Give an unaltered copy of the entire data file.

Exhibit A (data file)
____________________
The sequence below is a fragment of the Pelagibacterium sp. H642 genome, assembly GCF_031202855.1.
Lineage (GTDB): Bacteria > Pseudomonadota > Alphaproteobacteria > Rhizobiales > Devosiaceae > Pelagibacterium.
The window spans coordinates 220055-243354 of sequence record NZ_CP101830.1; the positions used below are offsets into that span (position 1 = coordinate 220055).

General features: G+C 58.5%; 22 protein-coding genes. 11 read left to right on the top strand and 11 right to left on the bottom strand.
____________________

The sequence below is a fragment of the Pelagibacterium sp. H642 genome, assembly GCF_031202855.1.
Lineage (GTDB): Bacteria > Pseudomonadota > Alphaproteobacteria > Rhizobiales > Devosiaceae > Pelagibacterium.
The window spans coordinates 220055-243354 of sequence record NZ_CP101830.1; the positions used below are offsets into that span (position 1 = coordinate 220055).

General features: G+C 58.5%; 22 protein-coding genes. 11 read left to right on the top strand and 11 right to left on the bottom strand.